New Austin, TX Circuit To Get MotoGP

"Circuit of the Americas" to host MotoGP starting in 2013

The 3.4-mile circuit will comprise 20 turns with an elevation change of approximately 133 feet, making the Circuit of the Americas one of the most exciting and challenging tracks in the nation when it is completed.
The brainchild behind the Austin MotoGP race, Tavo Hellmund (left) is joined by (left to right) Kevin Schwantz, Dorna CEO Carmelo Ezpeleta, and Dorna’s Director General of Events Javier Alonso as they celebrate the signing of the 10-year contract for the Texas venue.

In a swift move that surprised much of the motorcycle industry, a still-under-construction racetrack just outside of Austin, Texas, announced on April 12 that it has signed a 10-year contract with MotoGP rightsholders Dorna to host a full three-class MotoGP race beginning in 2013. The brainchild of former racecar driver and managing partner of Full Throttle Productions, Tavo Hellmund, and backed by the formidable financial support of Texas billionaire Billy Joe “Red” McCombs and Robert Epstein, a partner in the investment firm Phophet Capital Management, Ltd., the “Circuit of the Americas” will comprise a 900-acre facility with a 3.4-mile, 20-turn course with approximately 133 feet of elevation change. Current price tag for construction of the ambitious project is pegged at $240 million, which will include numerous facilities designed for uses outside of racing.

Former 500cc World Grand Prix champion Kevin Schwantz was a primary mover behind making sure motorcycles were included in the Circuit of the Americas’ vision. Hellmund’s primary purpose behind the project was securing a Formula One race (which he has done, with the circuit announcing a 10-year contract with F1 to host a race there, starting next year — meaning the facility needs to be finished by June 2012), and favored architectural firm Tilke GmbH was entrusted with penning the circuit design, so Schwantz — who is good friends with Hellmund — became involved to ensure that motorcycles wouldn’t be excluded from a safety perspective.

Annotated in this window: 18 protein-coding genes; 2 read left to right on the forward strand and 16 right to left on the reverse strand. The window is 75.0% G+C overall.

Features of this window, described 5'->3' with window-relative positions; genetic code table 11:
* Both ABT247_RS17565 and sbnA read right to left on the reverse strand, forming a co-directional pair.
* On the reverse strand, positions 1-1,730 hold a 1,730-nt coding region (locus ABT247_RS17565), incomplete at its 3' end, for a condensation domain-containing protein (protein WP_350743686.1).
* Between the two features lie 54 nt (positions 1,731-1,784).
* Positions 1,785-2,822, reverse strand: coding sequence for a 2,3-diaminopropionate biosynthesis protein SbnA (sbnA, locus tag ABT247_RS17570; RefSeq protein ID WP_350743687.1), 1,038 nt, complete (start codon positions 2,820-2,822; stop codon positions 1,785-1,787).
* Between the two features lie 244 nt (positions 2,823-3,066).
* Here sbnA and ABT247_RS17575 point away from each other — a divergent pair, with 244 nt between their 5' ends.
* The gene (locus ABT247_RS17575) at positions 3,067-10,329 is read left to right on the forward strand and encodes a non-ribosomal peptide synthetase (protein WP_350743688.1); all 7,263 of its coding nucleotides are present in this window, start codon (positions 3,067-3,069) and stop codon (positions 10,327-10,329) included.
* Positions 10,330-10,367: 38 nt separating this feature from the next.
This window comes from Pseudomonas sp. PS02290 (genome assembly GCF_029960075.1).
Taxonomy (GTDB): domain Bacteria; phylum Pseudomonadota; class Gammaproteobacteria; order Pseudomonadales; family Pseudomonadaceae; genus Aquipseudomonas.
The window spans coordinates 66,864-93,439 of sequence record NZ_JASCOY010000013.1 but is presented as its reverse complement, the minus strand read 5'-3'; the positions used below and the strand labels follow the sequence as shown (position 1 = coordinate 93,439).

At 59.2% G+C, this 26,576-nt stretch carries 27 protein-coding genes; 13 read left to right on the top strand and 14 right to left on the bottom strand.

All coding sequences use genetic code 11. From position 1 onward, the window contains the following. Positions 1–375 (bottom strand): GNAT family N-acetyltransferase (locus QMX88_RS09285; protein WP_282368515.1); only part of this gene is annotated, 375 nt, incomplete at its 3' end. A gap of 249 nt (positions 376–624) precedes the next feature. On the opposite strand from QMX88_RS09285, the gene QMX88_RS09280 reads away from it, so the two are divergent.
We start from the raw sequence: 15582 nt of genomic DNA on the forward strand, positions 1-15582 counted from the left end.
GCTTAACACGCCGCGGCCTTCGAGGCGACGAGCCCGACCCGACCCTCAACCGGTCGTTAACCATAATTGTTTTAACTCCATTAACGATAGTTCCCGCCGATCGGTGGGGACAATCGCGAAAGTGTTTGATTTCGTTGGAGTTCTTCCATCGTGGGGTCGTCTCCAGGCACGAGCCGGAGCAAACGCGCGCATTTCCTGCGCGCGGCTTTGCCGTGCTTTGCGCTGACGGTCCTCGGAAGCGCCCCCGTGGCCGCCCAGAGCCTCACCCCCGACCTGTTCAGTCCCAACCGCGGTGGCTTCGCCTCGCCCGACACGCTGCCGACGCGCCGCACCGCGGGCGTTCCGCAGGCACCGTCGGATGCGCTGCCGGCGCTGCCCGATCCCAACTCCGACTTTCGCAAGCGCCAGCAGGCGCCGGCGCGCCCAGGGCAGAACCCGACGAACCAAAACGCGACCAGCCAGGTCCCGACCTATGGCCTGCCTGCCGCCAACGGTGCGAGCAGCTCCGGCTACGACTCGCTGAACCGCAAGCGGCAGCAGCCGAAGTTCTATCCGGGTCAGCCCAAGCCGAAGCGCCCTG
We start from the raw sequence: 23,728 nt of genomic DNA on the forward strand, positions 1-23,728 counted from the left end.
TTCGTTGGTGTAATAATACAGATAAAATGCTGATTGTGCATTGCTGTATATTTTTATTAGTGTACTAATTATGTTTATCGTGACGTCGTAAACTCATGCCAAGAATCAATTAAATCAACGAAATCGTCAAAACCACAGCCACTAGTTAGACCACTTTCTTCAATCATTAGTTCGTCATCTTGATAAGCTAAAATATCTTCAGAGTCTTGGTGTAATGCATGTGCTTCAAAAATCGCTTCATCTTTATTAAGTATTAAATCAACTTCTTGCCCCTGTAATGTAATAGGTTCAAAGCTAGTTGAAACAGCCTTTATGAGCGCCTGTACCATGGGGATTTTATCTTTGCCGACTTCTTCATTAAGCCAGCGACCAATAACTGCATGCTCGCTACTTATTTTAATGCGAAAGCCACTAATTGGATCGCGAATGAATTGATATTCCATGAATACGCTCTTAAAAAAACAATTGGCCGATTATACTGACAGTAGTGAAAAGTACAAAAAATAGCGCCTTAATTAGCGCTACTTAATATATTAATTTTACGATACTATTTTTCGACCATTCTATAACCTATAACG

Naturally, with so much money riding on this project, there had to be some state government involvement in order to help move things along, and this subject is already generating controversy. In order to subsidize the rumored $25 million F1 sanctioning fee, Texas state comptroller Susan Combs earmarked funds from the state’s “Major Events Trust Fund”, which is used to help with financial needs for major sporting events such as the Super Bowl and collegiate athletic events. The highly polarized political environment unfortunately has led to those funds becoming a political football, with a posturing state senator influencing the state senate finances committee to cut that subsidy from the state budget; political observers point out that the state House of Representatives will most likely restore the incentives, however.

The MotoGP sanctioning fee is the reason that we probably won’t see three US rounds when the Austin race (hopefully) becomes reality in 2013. The Red Bull Indianapolis GP has seen falling attendance figures over the past three years, and it took some negotiating with Dorna on the sanctioning fee to allow the one-year extension that will see the race being held this year. Despite a public statement by IMS endorsing the new venue and the hiring of a promotions director for the race, it’s doubtful that Dorna will be amenable to a substantial reduction in the sanctioning fee when another U.S. race has already been established. And although IMS has proved to be one of the best-organized race facilities in the nation, the MotoGP track has come under fire from racers for its numerous pavement issues. Only time will tell, but we’re not getting our hopes up.